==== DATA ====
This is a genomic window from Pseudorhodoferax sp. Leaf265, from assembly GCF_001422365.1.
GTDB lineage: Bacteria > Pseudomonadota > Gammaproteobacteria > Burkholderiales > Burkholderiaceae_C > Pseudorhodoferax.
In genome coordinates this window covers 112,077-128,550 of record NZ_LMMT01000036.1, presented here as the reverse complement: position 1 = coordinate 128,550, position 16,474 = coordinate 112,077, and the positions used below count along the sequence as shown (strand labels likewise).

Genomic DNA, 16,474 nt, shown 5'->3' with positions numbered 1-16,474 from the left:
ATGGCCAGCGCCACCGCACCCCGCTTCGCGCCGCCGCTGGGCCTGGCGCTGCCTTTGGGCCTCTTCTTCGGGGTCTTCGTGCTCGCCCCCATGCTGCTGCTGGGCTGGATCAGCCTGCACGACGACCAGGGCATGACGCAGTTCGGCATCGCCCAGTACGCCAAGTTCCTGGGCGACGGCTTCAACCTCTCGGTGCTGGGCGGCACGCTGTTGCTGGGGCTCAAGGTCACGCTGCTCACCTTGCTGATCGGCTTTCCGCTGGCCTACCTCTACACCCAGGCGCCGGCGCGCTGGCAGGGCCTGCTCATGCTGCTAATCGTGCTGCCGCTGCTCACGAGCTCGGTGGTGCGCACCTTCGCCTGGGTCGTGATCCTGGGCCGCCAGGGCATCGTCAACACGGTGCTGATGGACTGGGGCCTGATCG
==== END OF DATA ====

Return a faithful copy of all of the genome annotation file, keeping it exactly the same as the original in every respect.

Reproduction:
This is a genomic window from Pseudorhodoferax sp. Leaf265, from assembly GCF_001422365.1.
GTDB lineage: Bacteria > Pseudomonadota > Gammaproteobacteria > Burkholderiales > Burkholderiaceae_C > Pseudorhodoferax.
In genome coordinates this window covers 112,077-128,550 of record NZ_LMMT01000036.1, presented here as the reverse complement: position 1 = coordinate 128,550, position 16,474 = coordinate 112,077, and the positions used below count along the sequence as shown (strand labels likewise).

Genomic DNA, 16,474 nt, shown 5'->3' with positions numbered 1-16,474 from the left:
ATGGCCAGCGCCACCGCACCCCGCTTCGCGCCGCCGCTGGGCCTGGCGCTGCCTTTGGGCCTCTTCTTCGGGGTCTTCGTGCTCGCCCCCATGCTGCTGCTGGGCTGGATCAGCCTGCACGACGACCAGGGCATGACGCAGTTCGGCATCGCCCAGTACGCCAAGTTCCTGGGCGACGGCTTCAACCTCTCGGTGCTGGGCGGCACGCTGTTGCTGGGGCTCAAGGTCACGCTGCTCACCTTGCTGATCGGCTTTCCGCTGGCCTACCTCTACACCCAGGCGCCGGCGCGCTGGCAGGGCCTGCTCATGCTGCTAATCGTGCTGCCGCTGCTCACGAGCTCGGTGGTGCGCACCTTCGCCTGGGTCGTGATCCTGGGCCGCCAGGGCATCGTCAACACGGTGCTGATGGACTGGGGCCTGATCG